Walking Our Faith: What a future and a hope looks like (column)
Walking our faith
When I returned home in July 2005, I discovered a picture of myself among things I’d packed away while I lived overseas. In the picture, I stood in the kitchen of a friend’s house. I was demonstrating how to cook a dish, an apron around my waist, my hair pulled back in a bun.
In the picture, I’m captured mid-sentence, looking down at the bowl, my hands hovering over the food as I describe what I’m preparing. At the time that picture was taken, I’d just left Wall Street and was beginning to write and share my love of cooking with others.
There was an 11-year gap between when the photo was taken and when I discovered the photo again, I’d just returned from seven years overseas. The woman in the picture and the woman holding the picture could not have been more different, even though they were the same woman separated by years. And my first thought was, ‘I wish I could recapture the passion she felt about what she was doing.’
The woman in the picture was pursuing a passion, the woman holding the photo had a lot more money in the bank but was otherwise jaded and sad and empty and always pursuing something that might help her to fill those empty spots.
When I lived in Kiev, Ukraine, for a year, in 1999, I celebrated my birthday in a friend’s apartment. One friend brought three dozen long-stemmed pink roses, another friend made a memorable dinner and we had a party that filled his apartment with friends who stayed very late and drank very much. It was like many other parties during that time of my life.
But what I remember most vividly is a young pastor who came to our apartment before these festivities and said that he had a Bible verse to share with me as a gift. It was Jeremiah 29:11: “For I know the plans I have for you,” declares the Lord, “plans to prosper you and not to harm you, plans to give you hope and a future.”
Hearing this verse for the first time, I thought it was a promise of fame and success: “plans to prosper you, to give you a future and a hope,” I saw riches coming my way. I was heading for a life on Easy Street, happy times were here again.
I believe that is why Jeremiah 29:11 is so often quoted. Who doesn’t want an assurance that things will get better? At the time that I received this blessing, I’d floundered as I tried to find my footing in a new career. I needed a future and a hope.
By the time I stood in my bedroom so many years after the picture in a friend’s kitchen had been taken, and the blessing in Kiev received, I’d given up on hope and my future.
I become most aware of the changing seasons during the 5 p.m. hour of Adoration at St. Mary’s. As summer approaches, the late-afternoon sun floods through the stained-glass blue of Mary’s robe in the window behind the altar. The Blessed Sacrament held aloft in the monstrance captures this changing light. And as I watch the changing light and think about Jeremiah 29:11, I understand its meaning is more nuanced than a lottery ticket blessing.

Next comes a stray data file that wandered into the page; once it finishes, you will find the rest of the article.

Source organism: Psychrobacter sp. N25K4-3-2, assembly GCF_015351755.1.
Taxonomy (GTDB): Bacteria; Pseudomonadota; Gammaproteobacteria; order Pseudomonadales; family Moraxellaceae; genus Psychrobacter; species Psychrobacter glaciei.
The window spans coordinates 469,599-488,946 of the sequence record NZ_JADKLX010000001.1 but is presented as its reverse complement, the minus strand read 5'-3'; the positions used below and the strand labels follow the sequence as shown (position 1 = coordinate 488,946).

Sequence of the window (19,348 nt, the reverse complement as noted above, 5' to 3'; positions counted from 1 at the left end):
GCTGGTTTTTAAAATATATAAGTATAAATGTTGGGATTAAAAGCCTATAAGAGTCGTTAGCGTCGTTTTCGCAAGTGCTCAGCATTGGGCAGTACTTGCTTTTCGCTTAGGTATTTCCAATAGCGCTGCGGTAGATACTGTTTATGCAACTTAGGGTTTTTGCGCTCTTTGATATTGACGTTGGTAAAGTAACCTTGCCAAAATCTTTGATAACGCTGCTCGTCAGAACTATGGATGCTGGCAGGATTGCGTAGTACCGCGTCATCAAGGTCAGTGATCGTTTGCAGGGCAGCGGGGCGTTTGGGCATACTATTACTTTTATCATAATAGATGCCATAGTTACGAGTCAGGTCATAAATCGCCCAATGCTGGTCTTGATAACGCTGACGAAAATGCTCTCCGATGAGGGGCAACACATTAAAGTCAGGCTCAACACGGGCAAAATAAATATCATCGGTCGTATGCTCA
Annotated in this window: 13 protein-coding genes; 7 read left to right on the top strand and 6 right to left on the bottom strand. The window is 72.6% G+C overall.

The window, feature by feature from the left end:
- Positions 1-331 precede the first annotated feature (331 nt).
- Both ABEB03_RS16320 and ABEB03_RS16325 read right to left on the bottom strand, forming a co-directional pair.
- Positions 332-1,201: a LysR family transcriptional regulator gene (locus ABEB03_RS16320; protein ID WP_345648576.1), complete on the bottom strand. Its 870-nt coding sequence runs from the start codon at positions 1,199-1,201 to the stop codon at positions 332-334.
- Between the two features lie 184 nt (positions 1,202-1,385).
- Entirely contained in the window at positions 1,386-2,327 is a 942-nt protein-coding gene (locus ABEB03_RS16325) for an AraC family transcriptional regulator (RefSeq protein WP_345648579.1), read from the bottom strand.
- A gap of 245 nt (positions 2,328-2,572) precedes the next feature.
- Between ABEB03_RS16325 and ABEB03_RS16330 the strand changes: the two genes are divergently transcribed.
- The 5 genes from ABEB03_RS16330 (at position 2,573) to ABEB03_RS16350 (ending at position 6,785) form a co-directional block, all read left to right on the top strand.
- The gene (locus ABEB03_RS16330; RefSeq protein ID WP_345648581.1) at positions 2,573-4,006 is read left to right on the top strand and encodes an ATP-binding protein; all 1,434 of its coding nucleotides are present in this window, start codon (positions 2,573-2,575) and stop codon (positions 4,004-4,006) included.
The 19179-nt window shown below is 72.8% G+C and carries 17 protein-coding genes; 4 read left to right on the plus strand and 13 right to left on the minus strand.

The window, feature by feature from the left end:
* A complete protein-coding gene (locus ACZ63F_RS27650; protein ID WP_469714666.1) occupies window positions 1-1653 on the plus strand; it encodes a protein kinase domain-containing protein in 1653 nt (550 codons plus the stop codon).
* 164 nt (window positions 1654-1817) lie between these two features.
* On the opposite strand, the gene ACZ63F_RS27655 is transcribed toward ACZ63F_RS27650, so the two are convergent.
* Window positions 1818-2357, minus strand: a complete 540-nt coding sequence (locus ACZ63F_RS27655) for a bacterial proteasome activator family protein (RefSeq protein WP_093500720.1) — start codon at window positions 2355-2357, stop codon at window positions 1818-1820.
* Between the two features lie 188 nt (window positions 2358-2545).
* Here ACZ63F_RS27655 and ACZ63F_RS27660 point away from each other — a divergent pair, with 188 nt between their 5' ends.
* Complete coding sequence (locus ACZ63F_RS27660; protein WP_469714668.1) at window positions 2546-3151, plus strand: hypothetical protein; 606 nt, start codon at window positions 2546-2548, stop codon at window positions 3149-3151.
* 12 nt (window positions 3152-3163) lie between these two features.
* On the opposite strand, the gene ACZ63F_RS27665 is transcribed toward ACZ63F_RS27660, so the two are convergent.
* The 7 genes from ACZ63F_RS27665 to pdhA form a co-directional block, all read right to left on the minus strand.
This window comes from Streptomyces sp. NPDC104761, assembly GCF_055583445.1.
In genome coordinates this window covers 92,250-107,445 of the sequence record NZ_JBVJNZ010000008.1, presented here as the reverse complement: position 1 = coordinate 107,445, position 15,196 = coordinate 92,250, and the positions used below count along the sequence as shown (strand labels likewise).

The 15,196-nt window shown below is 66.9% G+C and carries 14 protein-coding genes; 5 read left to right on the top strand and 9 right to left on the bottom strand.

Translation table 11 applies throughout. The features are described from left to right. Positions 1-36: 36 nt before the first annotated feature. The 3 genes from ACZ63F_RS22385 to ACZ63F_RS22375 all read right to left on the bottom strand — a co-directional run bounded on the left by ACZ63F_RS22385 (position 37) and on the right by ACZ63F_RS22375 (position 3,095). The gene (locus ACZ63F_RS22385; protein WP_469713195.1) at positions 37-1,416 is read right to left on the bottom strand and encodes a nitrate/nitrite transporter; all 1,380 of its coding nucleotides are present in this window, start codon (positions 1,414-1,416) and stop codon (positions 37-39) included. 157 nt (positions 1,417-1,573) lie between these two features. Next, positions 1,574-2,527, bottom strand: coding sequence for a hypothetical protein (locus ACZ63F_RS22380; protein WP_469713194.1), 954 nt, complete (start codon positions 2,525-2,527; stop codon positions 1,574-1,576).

From God’s perspective, to give us a future and a hope isn’t about granting wishes for a prosperous and carefree life. It’s about helping us to discover who God created us to be.
“A future and a hope” mean very different things to us and to God. Our perspective may be measured in years, but God is thinking about eternity. Our idea of success might be measured in dollars and social standing, God’s measure of success is whether we realize the purpose of our lives, the unique reason that each of us was created.
“A future and a hope” takes on a whole new meaning when you’ve just survived a terrible accident. Or when a heart attack sends you home from a job you loved overseas to years of painful recovery, only to discover that a “future and a hope” resembles the missionary life that inspired you as a young girl, but now your mission field has become your neighbors at the age of 91.
“A future and a hope” are not the lavish holidays, shopping trips, and constant striving that used to define my life. It is the realization of a childhood dream to become a writer, the college student’s desire to pursue a master’s degree in divinity, the woman in the picture’s desire to share my love of cooking. The mature woman’s desire to create a life defined by my own terms, not those I was always measuring myself against.
“A future and a hope” is God’s promise to guide us to become the person he created us to be. If we allow that transformation, we discover God’s definition of success is far superior to anything we could have achieved on our own. Because God knows our truest self.
I recently pulled that picture out of a box and I’m surprised at how much it resembles my life today. I am still a work in progress, but I am closer to where I am meant to be. Many times, over the years I felt abandoned by God, but I see that God always kept his promise to provide a future and a hope, his definition was simply far better than mine.
Our future and our hope might take years, or decades, as mine did. The key is that we walk that path with God because his view of our lives is our best life. This is what I am discovering in my own life. I hope it is what you will discover in yours. It’s there. You only have to look to God to discover it. And know that it is never too late to become who you were created to be.
Suzanne Anderson lives in Breckenridge.
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